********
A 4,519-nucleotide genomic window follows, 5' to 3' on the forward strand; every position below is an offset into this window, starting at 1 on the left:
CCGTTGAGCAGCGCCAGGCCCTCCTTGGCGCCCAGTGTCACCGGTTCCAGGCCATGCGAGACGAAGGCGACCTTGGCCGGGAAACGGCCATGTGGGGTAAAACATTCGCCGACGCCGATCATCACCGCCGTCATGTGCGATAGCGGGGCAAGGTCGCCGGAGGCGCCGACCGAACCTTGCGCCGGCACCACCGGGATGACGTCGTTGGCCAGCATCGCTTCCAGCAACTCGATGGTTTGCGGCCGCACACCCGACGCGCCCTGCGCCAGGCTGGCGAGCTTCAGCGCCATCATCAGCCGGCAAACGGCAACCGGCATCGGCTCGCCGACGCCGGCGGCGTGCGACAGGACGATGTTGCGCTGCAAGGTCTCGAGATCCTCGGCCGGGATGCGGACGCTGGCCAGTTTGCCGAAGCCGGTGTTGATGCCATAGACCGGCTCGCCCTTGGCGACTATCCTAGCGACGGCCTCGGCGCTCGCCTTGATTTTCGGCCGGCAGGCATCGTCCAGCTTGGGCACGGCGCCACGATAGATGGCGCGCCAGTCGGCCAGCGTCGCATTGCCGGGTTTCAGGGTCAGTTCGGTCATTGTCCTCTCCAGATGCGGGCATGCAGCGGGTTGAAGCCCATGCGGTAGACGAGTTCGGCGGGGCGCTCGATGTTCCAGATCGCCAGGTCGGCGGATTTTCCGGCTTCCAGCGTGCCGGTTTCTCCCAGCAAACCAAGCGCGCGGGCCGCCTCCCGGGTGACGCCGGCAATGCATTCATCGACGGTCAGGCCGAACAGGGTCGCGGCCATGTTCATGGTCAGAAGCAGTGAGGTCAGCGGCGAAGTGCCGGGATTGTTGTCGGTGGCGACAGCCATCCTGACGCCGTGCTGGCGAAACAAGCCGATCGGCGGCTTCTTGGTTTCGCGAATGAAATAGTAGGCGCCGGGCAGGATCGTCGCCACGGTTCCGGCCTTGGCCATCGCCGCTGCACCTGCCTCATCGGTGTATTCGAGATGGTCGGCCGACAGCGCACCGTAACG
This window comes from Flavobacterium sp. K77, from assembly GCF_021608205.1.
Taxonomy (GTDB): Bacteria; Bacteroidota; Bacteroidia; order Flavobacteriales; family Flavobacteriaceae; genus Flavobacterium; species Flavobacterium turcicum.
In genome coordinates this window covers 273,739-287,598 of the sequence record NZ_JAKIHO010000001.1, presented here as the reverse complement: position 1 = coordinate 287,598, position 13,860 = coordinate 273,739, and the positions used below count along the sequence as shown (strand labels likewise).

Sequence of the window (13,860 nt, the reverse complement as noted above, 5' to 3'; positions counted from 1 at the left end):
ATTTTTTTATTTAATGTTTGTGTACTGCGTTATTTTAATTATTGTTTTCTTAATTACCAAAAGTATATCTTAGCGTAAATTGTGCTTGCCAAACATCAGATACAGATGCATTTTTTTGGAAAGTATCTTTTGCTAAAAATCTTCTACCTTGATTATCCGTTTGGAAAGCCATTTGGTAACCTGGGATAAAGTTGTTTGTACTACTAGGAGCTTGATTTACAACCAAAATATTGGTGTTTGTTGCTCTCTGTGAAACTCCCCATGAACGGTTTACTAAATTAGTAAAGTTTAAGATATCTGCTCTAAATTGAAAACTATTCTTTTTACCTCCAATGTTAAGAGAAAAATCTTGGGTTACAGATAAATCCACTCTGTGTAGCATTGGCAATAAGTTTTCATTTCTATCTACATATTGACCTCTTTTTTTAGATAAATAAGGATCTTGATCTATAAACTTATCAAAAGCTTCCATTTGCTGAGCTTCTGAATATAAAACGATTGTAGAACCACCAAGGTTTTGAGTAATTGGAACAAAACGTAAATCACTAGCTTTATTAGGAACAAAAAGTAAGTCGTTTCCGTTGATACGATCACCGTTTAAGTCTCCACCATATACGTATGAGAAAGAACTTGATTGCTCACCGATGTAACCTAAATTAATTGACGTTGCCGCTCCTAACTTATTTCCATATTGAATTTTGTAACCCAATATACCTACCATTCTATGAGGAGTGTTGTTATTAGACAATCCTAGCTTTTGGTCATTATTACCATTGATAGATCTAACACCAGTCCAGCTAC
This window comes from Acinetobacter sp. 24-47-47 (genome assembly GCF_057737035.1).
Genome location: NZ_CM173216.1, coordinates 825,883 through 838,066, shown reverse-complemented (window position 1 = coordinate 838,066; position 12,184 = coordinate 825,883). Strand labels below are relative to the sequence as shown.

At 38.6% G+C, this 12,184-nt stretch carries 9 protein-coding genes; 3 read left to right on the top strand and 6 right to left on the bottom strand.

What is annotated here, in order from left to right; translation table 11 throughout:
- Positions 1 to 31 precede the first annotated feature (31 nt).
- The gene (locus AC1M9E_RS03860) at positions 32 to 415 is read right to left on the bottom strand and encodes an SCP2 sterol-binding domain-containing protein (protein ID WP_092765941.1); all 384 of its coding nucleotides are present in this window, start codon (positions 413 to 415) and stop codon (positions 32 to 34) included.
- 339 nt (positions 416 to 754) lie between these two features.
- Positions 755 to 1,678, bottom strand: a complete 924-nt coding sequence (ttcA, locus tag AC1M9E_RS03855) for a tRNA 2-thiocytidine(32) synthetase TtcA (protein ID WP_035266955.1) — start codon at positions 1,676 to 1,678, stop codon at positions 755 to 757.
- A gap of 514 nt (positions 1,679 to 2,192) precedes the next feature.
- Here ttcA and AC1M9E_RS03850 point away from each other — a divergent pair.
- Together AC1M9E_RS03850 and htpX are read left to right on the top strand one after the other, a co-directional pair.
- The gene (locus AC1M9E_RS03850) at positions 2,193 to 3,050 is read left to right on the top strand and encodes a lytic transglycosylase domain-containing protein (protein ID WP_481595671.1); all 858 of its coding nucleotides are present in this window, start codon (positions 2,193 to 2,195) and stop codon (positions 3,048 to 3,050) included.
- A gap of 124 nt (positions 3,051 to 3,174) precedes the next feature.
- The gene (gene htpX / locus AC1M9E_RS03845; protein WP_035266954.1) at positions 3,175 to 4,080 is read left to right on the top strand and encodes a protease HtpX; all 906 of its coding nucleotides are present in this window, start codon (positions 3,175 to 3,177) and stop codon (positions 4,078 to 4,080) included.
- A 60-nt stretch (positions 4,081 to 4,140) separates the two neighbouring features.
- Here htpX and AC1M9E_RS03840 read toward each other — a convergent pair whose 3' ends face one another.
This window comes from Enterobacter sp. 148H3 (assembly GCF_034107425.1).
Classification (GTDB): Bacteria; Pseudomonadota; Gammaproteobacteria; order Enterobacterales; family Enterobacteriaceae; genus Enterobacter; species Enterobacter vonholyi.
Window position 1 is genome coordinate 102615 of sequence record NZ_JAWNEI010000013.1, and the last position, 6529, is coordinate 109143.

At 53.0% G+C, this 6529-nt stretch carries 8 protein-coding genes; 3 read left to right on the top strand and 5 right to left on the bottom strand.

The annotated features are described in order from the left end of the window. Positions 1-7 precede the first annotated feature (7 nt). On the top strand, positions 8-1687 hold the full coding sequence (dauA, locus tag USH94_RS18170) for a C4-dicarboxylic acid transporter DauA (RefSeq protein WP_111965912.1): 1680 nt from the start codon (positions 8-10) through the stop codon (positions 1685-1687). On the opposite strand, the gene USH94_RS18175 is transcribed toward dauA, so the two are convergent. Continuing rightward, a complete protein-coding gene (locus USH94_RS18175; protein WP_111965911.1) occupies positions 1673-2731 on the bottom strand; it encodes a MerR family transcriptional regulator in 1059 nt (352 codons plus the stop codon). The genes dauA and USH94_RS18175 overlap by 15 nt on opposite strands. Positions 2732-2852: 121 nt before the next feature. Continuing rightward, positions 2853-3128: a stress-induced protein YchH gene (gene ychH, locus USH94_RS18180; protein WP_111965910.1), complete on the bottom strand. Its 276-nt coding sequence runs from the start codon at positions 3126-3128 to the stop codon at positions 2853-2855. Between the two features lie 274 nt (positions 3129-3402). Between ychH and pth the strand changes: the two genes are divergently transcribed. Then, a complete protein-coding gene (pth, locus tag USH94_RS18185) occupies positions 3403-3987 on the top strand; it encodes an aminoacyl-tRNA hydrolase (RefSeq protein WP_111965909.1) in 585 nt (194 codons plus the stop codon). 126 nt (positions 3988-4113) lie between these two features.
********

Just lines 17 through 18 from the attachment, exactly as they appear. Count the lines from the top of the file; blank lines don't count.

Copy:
- Here ttcA and AC1M9E_RS03850 point away from each other — a divergent pair.
- Together AC1M9E_RS03850 and htpX are read left to right on the top strand one after the other, a co-directional pair.